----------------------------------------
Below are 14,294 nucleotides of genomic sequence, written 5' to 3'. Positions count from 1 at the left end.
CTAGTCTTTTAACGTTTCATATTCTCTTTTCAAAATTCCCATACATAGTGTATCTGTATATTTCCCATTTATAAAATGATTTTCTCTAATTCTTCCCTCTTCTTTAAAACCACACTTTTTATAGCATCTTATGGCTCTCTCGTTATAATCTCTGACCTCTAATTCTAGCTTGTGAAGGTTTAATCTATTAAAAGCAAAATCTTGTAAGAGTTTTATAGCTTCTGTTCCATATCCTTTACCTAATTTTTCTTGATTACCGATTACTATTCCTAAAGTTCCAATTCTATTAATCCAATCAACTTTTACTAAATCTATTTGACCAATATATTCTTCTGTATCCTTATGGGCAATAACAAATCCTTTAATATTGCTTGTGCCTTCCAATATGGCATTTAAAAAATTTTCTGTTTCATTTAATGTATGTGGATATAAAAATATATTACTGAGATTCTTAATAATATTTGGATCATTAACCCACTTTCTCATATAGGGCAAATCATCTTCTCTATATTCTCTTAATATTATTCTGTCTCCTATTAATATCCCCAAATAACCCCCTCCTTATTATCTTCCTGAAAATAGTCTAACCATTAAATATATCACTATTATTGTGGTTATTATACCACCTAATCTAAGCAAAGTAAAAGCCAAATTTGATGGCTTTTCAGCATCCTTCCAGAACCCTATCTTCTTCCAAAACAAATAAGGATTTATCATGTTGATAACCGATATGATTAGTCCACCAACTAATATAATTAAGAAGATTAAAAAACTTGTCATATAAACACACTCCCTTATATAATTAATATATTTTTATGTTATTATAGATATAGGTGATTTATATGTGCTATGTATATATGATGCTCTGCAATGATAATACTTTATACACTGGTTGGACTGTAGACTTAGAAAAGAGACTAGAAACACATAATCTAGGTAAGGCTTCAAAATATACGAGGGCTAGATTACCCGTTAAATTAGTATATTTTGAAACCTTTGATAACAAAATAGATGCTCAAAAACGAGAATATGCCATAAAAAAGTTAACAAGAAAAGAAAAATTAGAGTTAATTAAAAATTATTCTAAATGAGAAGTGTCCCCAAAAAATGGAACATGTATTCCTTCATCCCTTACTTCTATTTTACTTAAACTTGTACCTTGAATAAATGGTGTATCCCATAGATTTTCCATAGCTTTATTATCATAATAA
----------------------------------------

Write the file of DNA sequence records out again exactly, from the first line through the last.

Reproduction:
Below are 14,294 nucleotides of genomic sequence, written 5' to 3'. Positions count from 1 at the left end.
CTAGTCTTTTAACGTTTCATATTCTCTTTTCAAAATTCCCATACATAGTGTATCTGTATATTTCCCATTTATAAAATGATTTTCTCTAATTCTTCCCTCTTCTTTAAAACCACACTTTTTATAGCATCTTATGGCTCTCTCGTTATAATCTCTGACCTCTAATTCTAGCTTGTGAAGGTTTAATCTATTAAAAGCAAAATCTTGTAAGAGTTTTATAGCTTCTGTTCCATATCCTTTACCTAATTTTTCTTGATTACCGATTACTATTCCTAAAGTTCCAATTCTATTAATCCAATCAACTTTTACTAAATCTATTTGACCAATATATTCTTCTGTATCCTTATGGGCAATAACAAATCCTTTAATATTGCTTGTGCCTTCCAATATGGCATTTAAAAAATTTTCTGTTTCATTTAATGTATGTGGATATAAAAATATATTACTGAGATTCTTAATAATATTTGGATCATTAACCCACTTTCTCATATAGGGCAAATCATCTTCTCTATATTCTCTTAATATTATTCTGTCTCCTATTAATATCCCCAAATAACCCCCTCCTTATTATCTTCCTGAAAATAGTCTAACCATTAAATATATCACTATTATTGTGGTTATTATACCACCTAATCTAAGCAAAGTAAAAGCCAAATTTGATGGCTTTTCAGCATCCTTCCAGAACCCTATCTTCTTCCAAAACAAATAAGGATTTATCATGTTGATAACCGATATGATTAGTCCACCAACTAATATAATTAAGAAGATTAAAAAACTTGTCATATAAACACACTCCCTTATATAATTAATATATTTTTATGTTATTATAGATATAGGTGATTTATATGTGCTATGTATATATGATGCTCTGCAATGATAATACTTTATACACTGGTTGGACTGTAGACTTAGAAAAGAGACTAGAAACACATAATCTAGGTAAGGCTTCAAAATATACGAGGGCTAGATTACCCGTTAAATTAGTATATTTTGAAACCTTTGATAACAAAATAGATGCTCAAAAACGAGAATATGCCATAAAAAAGTTAACAAGAAAAGAAAAATTAGAGTTAATTAAAAATTATTCTAAATGAGAAGTGTCCCCAAAAAATGGAACATGTATTCCTTCATCCCTTACTTCTATTTTACTTAAACTTGTACCTTGAATAAATGGTGTATCCCATAGATTTTCCATAGCTTTATTATCATAATAA